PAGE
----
Ebola and Root Cause Anaysis


Last month the CDC reported that worst case scenario, 1.4  million people will contract Ebola by early next year (2015.)  Somewhere around 70% of those will infected die.  (I wish to volunteer because I know about containment and proper donning and doffing of protective equipment.  I can help.)

This month the first two cases transmitted to someone on US soil happened.

The news media reports Ebola as “something we’ve never experienced,” and therefore we do not know how to deal with it.

Ebola strikes quickly, is deadly, and no immunization is available.  Still, Ebola is not a mystery disease.  There are four Ebola viruses that infect humans.  It is named after the Ebola River where it was first discovered in 1976.  Although no one knows for sure, experts suspect that people first became infected by eating contaminated meat.  Dogs do carry the disease after eating flesh infected with Ebola.)

Sadly, the way the disease strikes makes it both fatal and self-limiting.  That is, the disease spreads by direct contact with bodily fluids and once a person is sick, they are very, very sick.


Ebola is not like a cold or flu:

  • It is not spread by air or water or food;
  • People who become sick are too sick to walk around infecting others.

Using Root Cause Analysis and asking the “Five Whys” prompts addressing a problem at its source.

  • Why did the nurses in Texas become infected? (the first to be infected on American soil.)  They came in contact with infected body fluids.
  • Why did they come in contact with infected fluids?  Because their PPE (Personal Protective Gear) was either inadequate or improperly used.)
  • Why did Ebola get to Texas?  A sufferer unknowingly contracted the disease in Liberia and flew here before symptoms set in.
  • Why did he get Ebola in Liberia?  Because the healthcare system is inadequate to isolate and treat the disease.  Too many people are contracting the disease for the the system to handle.
  • Why is Liberia’s healthcare system inadequate? Civil war, lack of education, poor communication, inadequate infrastructure.

Root Cause Analysis can seem like pointing a finger or finding someone to blame.  Far from blaming nurses, identifying faulty gowning procedures helps identify how to eliminate future infections.  The biggest risk is not pile-up of infected waste, or covering more area or putting on thicker layers. The biggest risk is self-contamination when the PPE is taken off. Although reports of waste piled to the ceiling is unsettling, if it is in a contained area, it does not in itself, pose a risk.  (By the way, I doubt the angle of repose would allow waste piled to the ceiling.  I know, math geek, here.)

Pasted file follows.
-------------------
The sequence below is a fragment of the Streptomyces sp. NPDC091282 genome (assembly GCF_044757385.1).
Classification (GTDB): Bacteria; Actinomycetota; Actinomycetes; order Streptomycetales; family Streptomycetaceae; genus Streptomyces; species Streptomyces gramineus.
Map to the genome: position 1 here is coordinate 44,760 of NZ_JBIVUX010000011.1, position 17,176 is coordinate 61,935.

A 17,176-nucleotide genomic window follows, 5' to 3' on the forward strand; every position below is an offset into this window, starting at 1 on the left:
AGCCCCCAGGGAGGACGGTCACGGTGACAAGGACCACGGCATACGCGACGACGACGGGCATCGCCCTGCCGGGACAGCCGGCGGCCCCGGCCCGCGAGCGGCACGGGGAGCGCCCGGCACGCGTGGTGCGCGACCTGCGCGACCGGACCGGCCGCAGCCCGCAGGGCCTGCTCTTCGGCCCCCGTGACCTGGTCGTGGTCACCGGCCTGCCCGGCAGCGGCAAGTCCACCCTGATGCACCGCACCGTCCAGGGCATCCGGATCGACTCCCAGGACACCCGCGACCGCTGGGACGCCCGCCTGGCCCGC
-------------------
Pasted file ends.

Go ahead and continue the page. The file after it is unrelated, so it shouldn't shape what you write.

A military effort to combat Ebola seems somewhat counter-intuitive.  However, Root Cause Analysis provides some insight.  The military is trained to put on and take off PPE designed to protect against biological and chemical warfare.  The military can provide infrastructure, communication, and protection for volunteer health care providers.

The Ebola epidemic gets compared to AIDS because it is spread through bodily fluids (blood, semen, saliva, feces, vomit, breast milk.)  However, a person with the  AIDS virus can be without symptoms and infect others for years before having any signs himself.  This is unlikely with Ebola because symptoms come quickly, usually within 8 days, and severely:

  • headache,
  • fever,
  • diarrhea,
  • vomiting,
  • Muscle pains,
  • Severe stomach cramps,
  • Unexplained bleeding (in about 17% of sufferers)

Death occurs within a week.  Ebola is nothing like AIDS.

The method to control a disease like Ebola is more like those used to isolate historically familiar diseases:  polio, diphtheria, small pox, and even the bubonic plague.  Although the modes of transmission are different, isolating the sick and those exposed prevents the spread of diseases.  Using aseptic techniques and universal precautions protects those who care for the sick.  Techniques and precautions must be used properly.

One more why:  Why so many, so quickly?

A disease can go along for quite some time before anyone considers it a crisis.  The math looks something like this considering one person infects just one other person and 8 days to show signs of infection:

1→2→ 4→    8→16→32→→→2048 people infected in

1→8→16→24→32→40→→→     96 days

Ebola got discovered in 1976.  That’s represented by the flat part of the graph below.

Along the horizontal line is the number of people infected.

Along the vertical (y) axis is time.  In the beginning, the infection rate is so slow, it hardly gets noticed.

(The CDC is only taking medical personnel volunteers to help.  When they are ready to take trained quality assurance personnel, I am ready.)